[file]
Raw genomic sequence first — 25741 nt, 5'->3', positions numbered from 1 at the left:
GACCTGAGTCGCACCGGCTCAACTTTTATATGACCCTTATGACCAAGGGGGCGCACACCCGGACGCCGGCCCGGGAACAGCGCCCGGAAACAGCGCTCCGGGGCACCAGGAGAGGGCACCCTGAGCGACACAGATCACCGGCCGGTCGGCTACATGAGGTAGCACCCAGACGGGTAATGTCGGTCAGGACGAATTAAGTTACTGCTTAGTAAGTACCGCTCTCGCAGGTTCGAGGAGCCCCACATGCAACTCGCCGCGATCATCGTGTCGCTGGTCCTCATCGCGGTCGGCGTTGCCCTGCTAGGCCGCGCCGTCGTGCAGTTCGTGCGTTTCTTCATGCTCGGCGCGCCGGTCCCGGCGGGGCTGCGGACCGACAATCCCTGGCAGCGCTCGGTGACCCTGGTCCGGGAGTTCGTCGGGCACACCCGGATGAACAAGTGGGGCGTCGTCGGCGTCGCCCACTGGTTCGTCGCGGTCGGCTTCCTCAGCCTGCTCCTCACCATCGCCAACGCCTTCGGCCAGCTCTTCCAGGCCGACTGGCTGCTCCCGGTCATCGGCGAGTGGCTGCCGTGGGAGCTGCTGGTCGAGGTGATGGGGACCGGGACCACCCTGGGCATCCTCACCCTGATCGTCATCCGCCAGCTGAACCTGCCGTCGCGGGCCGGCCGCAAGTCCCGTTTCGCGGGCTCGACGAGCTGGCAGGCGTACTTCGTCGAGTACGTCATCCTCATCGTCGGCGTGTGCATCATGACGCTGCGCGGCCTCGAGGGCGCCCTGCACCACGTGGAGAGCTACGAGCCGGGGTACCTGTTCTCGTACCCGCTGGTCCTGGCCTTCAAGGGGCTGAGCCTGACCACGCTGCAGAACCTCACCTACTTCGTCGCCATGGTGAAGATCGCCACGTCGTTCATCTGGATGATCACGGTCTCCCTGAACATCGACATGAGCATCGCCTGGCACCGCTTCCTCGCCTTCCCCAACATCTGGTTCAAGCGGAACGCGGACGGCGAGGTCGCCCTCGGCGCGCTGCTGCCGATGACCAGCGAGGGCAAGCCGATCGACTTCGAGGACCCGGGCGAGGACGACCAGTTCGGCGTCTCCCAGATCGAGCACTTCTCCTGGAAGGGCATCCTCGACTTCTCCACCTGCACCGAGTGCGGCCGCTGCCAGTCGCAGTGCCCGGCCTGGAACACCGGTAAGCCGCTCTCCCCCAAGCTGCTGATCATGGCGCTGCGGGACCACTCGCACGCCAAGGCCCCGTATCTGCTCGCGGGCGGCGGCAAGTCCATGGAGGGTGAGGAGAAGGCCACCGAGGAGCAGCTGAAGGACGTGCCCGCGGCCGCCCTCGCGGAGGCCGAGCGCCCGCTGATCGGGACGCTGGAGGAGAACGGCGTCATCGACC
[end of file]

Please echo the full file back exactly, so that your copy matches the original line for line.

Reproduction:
Raw genomic sequence first — 25741 nt, 5'->3', positions numbered from 1 at the left:
GACCTGAGTCGCACCGGCTCAACTTTTATATGACCCTTATGACCAAGGGGGCGCACACCCGGACGCCGGCCCGGGAACAGCGCCCGGAAACAGCGCTCCGGGGCACCAGGAGAGGGCACCCTGAGCGACACAGATCACCGGCCGGTCGGCTACATGAGGTAGCACCCAGACGGGTAATGTCGGTCAGGACGAATTAAGTTACTGCTTAGTAAGTACCGCTCTCGCAGGTTCGAGGAGCCCCACATGCAACTCGCCGCGATCATCGTGTCGCTGGTCCTCATCGCGGTCGGCGTTGCCCTGCTAGGCCGCGCCGTCGTGCAGTTCGTGCGTTTCTTCATGCTCGGCGCGCCGGTCCCGGCGGGGCTGCGGACCGACAATCCCTGGCAGCGCTCGGTGACCCTGGTCCGGGAGTTCGTCGGGCACACCCGGATGAACAAGTGGGGCGTCGTCGGCGTCGCCCACTGGTTCGTCGCGGTCGGCTTCCTCAGCCTGCTCCTCACCATCGCCAACGCCTTCGGCCAGCTCTTCCAGGCCGACTGGCTGCTCCCGGTCATCGGCGAGTGGCTGCCGTGGGAGCTGCTGGTCGAGGTGATGGGGACCGGGACCACCCTGGGCATCCTCACCCTGATCGTCATCCGCCAGCTGAACCTGCCGTCGCGGGCCGGCCGCAAGTCCCGTTTCGCGGGCTCGACGAGCTGGCAGGCGTACTTCGTCGAGTACGTCATCCTCATCGTCGGCGTGTGCATCATGACGCTGCGCGGCCTCGAGGGCGCCCTGCACCACGTGGAGAGCTACGAGCCGGGGTACCTGTTCTCGTACCCGCTGGTCCTGGCCTTCAAGGGGCTGAGCCTGACCACGCTGCAGAACCTCACCTACTTCGTCGCCATGGTGAAGATCGCCACGTCGTTCATCTGGATGATCACGGTCTCCCTGAACATCGACATGAGCATCGCCTGGCACCGCTTCCTCGCCTTCCCCAACATCTGGTTCAAGCGGAACGCGGACGGCGAGGTCGCCCTCGGCGCGCTGCTGCCGATGACCAGCGAGGGCAAGCCGATCGACTTCGAGGACCCGGGCGAGGACGACCAGTTCGGCGTCTCCCAGATCGAGCACTTCTCCTGGAAGGGCATCCTCGACTTCTCCACCTGCACCGAGTGCGGCCGCTGCCAGTCGCAGTGCCCGGCCTGGAACACCGGTAAGCCGCTCTCCCCCAAGCTGCTGATCATGGCGCTGCGGGACCACTCGCACGCCAAGGCCCCGTATCTGCTCGCGGGCGGCGGCAAGTCCATGGAGGGTGAGGAGAAGGCCACCGAGGAGCAGCTGAAGGACGTGCCCGCGGCCGCCCTCGCGGAGGCCGAGCGCCCGCTGATCGGGACGCTGGAGGAGAACGGCGTCATCGACC